Wines are transferred between different size barrels depending on the stage of the ageing process. Justino’s is the biggest company on the island of Madeira. It prefers 350 and 650 litre barrels while Blandy’s, another prominent company, employs a wider range of sizes. The latter needs small barrels of about 300 litres because the floors in its building in the centre of the capital, Funchal, would struggle to hold the weight of large barrels. The building was a monastery, a hospital and a prison before Blandy’s acquired it in 1840.
Most people associate Madeira with four famous white grape varieties which produce the main fortified wines: Sercial, Verdelho, Boal (Bual in English) and Malvasia. Sercial makes the driest wine, ideal as an aperitif; Verdelho is medium dry; Boal is medium sweet and Malvasia makes sweet wines, often labelled as Malmsey.
Mayson tells us that the majority of grapes grown on the island are Tinta Negra; the big four grapes are only used in wines that are 10 years or older. His stories about grapes are especially interesting: “The number of vineyards planted with Tinta Negra increased exponentially after the phylloxera problems of the late nineteenth century. Such is its acceptance by both growers and winemakers that this chameleon of a grape now accounts for nearly 90 per cent of all Madeira wine, ranging in style from dry through medium dry and medium sweet to rich.” It is relatively easy to grow and can produce big crops, which explains its popularity with growers. “Until 1993 when the legislation was altered,” Mayson notes, “much of the Madeira masquerading under the names of the traditional varieties was made from Tinta Negra.”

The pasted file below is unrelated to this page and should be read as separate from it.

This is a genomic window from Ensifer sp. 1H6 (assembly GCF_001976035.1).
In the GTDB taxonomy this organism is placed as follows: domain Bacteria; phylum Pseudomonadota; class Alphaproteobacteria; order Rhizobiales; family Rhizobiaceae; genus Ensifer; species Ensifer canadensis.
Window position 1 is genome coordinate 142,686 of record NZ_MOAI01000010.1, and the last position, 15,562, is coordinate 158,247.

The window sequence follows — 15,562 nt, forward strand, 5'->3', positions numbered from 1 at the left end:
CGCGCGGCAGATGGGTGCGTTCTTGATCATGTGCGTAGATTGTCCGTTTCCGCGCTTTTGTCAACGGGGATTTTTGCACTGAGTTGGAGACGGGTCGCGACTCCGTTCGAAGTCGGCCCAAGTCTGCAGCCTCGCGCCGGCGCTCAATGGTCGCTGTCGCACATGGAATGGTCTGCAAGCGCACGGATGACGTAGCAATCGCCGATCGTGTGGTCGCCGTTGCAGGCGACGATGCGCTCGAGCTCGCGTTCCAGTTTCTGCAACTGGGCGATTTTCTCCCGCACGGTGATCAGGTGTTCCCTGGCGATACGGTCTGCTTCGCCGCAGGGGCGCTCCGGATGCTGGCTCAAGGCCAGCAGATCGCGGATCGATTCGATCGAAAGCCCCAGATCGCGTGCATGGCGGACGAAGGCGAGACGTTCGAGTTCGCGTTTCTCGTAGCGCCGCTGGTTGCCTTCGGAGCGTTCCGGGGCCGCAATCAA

Mayson’s description of Sercial, known officially on the Portuguese mainland as Esgana Cão or “dog strangler,”’ is delightful. “Sercial is characterised by ferociously high levels of natural acidity. … [it] produces some of the most enduring Madeira wine, kept alive for decades by searing levels of acidity (up to 12 g/l in some wines). Sadly this is the least appreciated style of Madeira, and production of Sercial continues to decline with few new vineyards having been planted in recent years.”
Madeira has had a long connection with history. It was reputedly used by Thomas Jefferson to toast the Declaration of Independence in 1776. The first American president, George Washington, is said to have consumed a pint of madeira at dinner each evening. Madeira continues to sell well in the United States. Mayson believes the future is bright for the wine. In the past decade and half, he writes, helped by investment and regulation from the European Union, and with a younger generation in charge, madeira is “both more obedient and open”. He notes the quality of Madeira’s grapes has improved hugely since the 1990s.
“Although progress has been slow compared with some other regions, it would still be true to say that Madeira’s vineyards are now in a better state than at any time for the past 150 years.”